Category Archives: FOOD

Tsukishima Monja Street: A Taste Triathlon

Source: Tokyo Cheapo

Most people are familiar with the old Kansai favorite okonomiyaki, but its Kanto cousin—monjayaki—is just as delicious, (albeit somewhat less photogenic). And there’s a whole street—Tsukushima Monja Street—dedicated to proving it!
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Tsukushima Monja Street
Monjayaki is a liquid-y, hot, admittedly unattractive dish—but, once you get over looks and into substance, you’ll forgive its appearance and dive in. A thin batter made with flour and dashi (Japanese stock) forms the base, and with myriad combinations of toppings there’s something for everyone. If you’ve never tried it—either intentionally like me, or through not knowing it existed—there’s only one place to go in Tokyo, and it’s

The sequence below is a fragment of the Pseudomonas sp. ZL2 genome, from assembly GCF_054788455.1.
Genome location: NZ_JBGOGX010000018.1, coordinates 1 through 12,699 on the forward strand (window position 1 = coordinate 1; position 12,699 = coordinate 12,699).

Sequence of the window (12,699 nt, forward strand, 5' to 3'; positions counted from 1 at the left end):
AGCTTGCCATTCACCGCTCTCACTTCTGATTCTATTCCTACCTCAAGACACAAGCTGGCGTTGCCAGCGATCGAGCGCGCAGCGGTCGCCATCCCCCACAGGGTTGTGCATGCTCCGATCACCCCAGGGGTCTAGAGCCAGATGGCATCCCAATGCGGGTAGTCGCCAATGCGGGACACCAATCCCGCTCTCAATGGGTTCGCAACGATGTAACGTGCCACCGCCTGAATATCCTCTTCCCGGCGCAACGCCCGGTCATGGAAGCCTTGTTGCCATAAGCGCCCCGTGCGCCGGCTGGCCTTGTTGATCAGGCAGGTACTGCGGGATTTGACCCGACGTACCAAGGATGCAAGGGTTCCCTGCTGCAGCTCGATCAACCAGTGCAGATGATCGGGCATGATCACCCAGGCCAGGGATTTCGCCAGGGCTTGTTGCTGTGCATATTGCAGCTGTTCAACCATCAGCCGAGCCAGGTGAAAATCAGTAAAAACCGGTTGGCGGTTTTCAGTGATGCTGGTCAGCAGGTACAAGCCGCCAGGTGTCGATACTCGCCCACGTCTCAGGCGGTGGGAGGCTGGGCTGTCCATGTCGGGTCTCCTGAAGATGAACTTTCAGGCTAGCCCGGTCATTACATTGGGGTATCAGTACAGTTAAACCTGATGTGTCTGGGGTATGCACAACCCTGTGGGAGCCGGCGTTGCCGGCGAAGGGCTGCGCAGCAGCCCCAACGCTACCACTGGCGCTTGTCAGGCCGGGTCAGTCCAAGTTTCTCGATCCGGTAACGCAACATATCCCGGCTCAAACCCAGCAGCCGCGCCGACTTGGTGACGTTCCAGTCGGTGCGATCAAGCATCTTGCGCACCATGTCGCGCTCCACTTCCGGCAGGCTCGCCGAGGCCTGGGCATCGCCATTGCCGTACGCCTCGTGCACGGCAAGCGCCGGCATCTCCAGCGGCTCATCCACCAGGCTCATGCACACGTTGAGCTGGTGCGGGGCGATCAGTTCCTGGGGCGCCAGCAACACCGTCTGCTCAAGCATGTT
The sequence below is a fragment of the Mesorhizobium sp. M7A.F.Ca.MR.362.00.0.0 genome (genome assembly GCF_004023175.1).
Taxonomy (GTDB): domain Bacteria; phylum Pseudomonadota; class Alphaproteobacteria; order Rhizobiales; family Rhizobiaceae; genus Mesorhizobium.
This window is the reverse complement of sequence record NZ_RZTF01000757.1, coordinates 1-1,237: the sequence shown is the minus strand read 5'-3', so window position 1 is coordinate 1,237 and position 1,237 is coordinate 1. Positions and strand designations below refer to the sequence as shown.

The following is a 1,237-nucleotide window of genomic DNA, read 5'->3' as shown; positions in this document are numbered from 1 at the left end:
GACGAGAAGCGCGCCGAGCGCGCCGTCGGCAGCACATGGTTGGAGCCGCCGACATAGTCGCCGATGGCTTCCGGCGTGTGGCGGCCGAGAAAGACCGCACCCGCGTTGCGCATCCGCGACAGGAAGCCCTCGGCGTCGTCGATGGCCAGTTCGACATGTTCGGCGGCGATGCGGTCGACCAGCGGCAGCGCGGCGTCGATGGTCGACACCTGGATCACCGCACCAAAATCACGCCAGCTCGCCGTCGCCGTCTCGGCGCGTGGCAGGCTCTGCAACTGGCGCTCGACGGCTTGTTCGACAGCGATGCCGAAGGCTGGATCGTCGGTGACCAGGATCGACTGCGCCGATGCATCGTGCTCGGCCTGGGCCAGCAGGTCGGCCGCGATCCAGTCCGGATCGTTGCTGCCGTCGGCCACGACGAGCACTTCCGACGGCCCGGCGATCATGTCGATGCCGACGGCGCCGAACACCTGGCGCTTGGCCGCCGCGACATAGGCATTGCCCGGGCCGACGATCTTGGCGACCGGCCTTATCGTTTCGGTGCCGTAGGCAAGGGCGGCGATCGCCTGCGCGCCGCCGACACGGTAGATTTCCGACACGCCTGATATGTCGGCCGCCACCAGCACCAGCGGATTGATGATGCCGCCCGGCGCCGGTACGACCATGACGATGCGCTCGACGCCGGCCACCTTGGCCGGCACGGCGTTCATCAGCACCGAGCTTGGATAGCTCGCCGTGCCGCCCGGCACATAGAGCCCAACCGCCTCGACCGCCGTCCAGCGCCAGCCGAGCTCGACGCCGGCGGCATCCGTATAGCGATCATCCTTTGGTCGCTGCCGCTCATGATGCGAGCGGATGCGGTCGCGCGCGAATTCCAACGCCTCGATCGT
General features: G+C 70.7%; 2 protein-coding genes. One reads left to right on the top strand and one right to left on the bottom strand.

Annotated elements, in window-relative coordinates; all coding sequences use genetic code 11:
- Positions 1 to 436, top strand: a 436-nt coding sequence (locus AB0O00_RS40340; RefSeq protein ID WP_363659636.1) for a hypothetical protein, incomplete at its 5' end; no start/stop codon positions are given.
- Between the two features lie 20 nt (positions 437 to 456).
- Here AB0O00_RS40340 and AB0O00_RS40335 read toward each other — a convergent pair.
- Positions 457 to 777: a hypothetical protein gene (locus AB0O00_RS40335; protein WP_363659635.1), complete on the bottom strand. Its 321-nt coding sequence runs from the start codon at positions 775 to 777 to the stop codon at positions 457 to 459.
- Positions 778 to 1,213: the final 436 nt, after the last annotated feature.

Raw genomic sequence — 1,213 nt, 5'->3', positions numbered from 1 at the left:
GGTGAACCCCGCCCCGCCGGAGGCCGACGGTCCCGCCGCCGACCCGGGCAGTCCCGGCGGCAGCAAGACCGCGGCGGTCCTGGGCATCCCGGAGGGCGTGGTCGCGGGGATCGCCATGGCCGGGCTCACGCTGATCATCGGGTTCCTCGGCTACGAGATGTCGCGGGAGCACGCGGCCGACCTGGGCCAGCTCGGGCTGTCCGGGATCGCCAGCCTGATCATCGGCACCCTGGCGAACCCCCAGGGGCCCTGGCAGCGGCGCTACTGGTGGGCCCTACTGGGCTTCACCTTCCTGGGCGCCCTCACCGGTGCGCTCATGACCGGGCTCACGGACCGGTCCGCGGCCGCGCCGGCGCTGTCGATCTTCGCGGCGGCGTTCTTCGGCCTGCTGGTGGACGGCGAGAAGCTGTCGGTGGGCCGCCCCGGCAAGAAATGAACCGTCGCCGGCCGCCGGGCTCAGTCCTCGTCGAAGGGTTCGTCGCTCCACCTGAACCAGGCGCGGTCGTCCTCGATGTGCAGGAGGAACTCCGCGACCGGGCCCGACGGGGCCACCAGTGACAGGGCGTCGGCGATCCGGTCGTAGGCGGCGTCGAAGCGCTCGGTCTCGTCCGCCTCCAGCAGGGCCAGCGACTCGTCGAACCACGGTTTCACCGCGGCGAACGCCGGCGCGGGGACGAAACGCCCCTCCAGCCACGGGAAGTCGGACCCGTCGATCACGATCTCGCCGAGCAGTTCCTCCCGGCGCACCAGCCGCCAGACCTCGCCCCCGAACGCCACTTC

The post Tsukishima Monja Street: A Taste Triathlon appeared first on Tokyo Cheapo.

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Costco!

Source: j-hoppers

Hi,this is Ena from Hiroshima Hana hostel.

Our hostel is located between JR Hiroshima station and the MAZDA baseball stadium.Right next to the baseball stadium,there is a COSTCO. (only 10min walk from Hana!)

This month,I went shopping there with staffs from Hana hostel and bought some fresh food.
As you may know, usually, you need to be its member to enter the shop and purchase products.
Even if you do not have it ,at the Costco here in Hiroshima,you are allowed to enter the food court without the membership card.Also,food at the food court are really cheap! It costs ONLY 180yen for a hot dog and refillable drinks.
The baseball season is coming soon in Hiroshima.

Why don’t you go to costco before the baseball game and enjoy Hiroshima more?


Check it out for further infomation about them:
————————————————————
Costco wholesale HIROSHIMA

Regular hours :10:00am-8:00pm
(Dec 31st and Jan 1st: 9am – 6pm)

Address:
2-3-4 Minami-Kaniya Minami-ku, Hiroshima City, Hiroshima 732-0803, Japan